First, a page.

Dow Jones, Volatility, Treasury ETF Fund Flows Talking Points:
- Dow Jones ETF DIA has seen little activity as the Dow consolidates near ATHs.
- Volatility ETF VXX saw largest one-day inflow since summer 2020.
- 20yr+ Treasury ETF TLT has seen large outflows as the long end of the curve moves up.
Dow Jones, Volatility, Treasury ETF Fund Flows Post-FOMC
After breaking above the pre-pandemic highs in November and climbing above the 30,000 level for the first time, the Dow Jones continued its upward journey in 2021. Volatility-related hiccups in late January and early March were quickly brushed to the side as the Dow climbed higher, hitting the 34,000 level for the first time in mid-April. Since then, the Dow has traded mostly sideways, remaining between 33,700 and 34,200.
Dow Jones Index – 45 Minute Time Frame (January – April 2021)
Chart created by Izaac Brook: Source: TradingView
The lack of further upside in the Dow has translated to quiet on the ETF flows side. DIA, the leading ETF for the Dow Jones Index, saw its largest inflow since January in mid-April alongside the fresh all-time highs. Since then, moves in the ETF have consistently been inflows. However, the size of these inflows are miniscule compared to those seen earlier in the year. The Dow may need a further catalyst such as progress on an infrastructure bill or notable positive developments on the economic reopening front to drive another round of ETF buying.
Since hitting its highest level since the financial crisis in March of 2020, the Volatility Index (VIX) has worked its way back downwards, with a number of spikes during various episodes of market concern such as the election and the GME short-squeeze. The VIX dropped below the 20.00 level in mid-March for the first time since February 2020 and has mostly remained there since.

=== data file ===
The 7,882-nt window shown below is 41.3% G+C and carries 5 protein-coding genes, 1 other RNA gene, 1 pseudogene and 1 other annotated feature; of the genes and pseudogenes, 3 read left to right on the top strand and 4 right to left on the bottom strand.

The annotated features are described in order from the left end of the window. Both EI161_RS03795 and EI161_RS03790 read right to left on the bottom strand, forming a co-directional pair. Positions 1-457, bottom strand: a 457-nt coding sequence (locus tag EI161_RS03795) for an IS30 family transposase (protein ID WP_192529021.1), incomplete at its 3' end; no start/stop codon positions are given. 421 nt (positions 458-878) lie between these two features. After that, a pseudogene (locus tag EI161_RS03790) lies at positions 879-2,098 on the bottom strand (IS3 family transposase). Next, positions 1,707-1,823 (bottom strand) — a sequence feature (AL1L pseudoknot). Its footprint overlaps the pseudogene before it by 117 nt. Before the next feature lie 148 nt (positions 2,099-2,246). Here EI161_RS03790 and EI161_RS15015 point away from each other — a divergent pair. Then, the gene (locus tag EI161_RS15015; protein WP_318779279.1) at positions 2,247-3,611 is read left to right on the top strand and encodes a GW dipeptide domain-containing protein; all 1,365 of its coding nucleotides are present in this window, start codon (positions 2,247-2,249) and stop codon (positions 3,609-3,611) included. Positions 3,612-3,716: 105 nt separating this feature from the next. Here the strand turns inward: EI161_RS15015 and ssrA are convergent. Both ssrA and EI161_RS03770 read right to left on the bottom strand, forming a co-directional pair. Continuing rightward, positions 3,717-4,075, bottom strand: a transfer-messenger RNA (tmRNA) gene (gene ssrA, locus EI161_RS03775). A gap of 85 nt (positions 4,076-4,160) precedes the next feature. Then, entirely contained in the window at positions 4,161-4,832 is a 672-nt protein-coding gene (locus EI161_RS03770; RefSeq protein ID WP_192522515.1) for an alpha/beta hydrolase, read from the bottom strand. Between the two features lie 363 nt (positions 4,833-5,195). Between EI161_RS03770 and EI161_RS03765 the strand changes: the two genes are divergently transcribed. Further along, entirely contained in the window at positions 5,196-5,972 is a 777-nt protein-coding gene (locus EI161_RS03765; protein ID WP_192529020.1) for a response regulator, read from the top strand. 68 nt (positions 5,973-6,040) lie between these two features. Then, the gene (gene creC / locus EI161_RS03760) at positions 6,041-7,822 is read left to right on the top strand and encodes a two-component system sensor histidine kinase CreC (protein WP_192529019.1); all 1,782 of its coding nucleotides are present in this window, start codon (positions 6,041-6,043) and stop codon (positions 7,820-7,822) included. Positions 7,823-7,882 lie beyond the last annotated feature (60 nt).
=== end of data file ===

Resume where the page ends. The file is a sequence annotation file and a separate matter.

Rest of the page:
Despite the continued decline in the VIX and a lack of recent volatility in financial markets, the VIX ETF VXX saw its largest one-day inflow since the summer of 2020 ahead of the FOMC meeting. With the VIX so low yet considerable economic uncertainty remaining, it may not be so surprising that investors are looking to bet on heightened volatility in the future. However, if traders were expecting the FOMC to unleash a bout of market volatility, they were certainly disappointed.
The FOMC left policy unchanged and offered little to nothing new in the form of updated guidance, prompting little reaction from the markets. Longer term Treasury yields have been on the rise again this week following their decline from the late March highs. After trading around the 2.25% level last week, the 30yr Treasury yield moved higher in anticipation of and following the FOMC meeting. Following the meeting, the 30yr yield hit the 2.34% mark, its highest point in over two weeks.
The TLT ETF, which tracks a portfolio of 20+ year Treasury bonds, has seen considerable outflows in recent weeks. The ETF saw large withdrawals in February as yields moved sharply higher. Ahead of the FOMC meeting, investors began to pull money from the fund again.
On April 23rd, TLT saw its largest one-day outflow since the height of the Treasury market turmoil in the spring of 2020. Other large redemptions occurred throughout the week, with one of the largest on record occurring the day of the FOMC meeting. With tapering likely on the horizon and no adjustments to the maturity of the Fed’s current purchases, longer-term Treasuries and related ETFs may see further selling pressures in the near future, which could see yields tick higher.
— Written by Izaac Brook, DailyFX Research Intern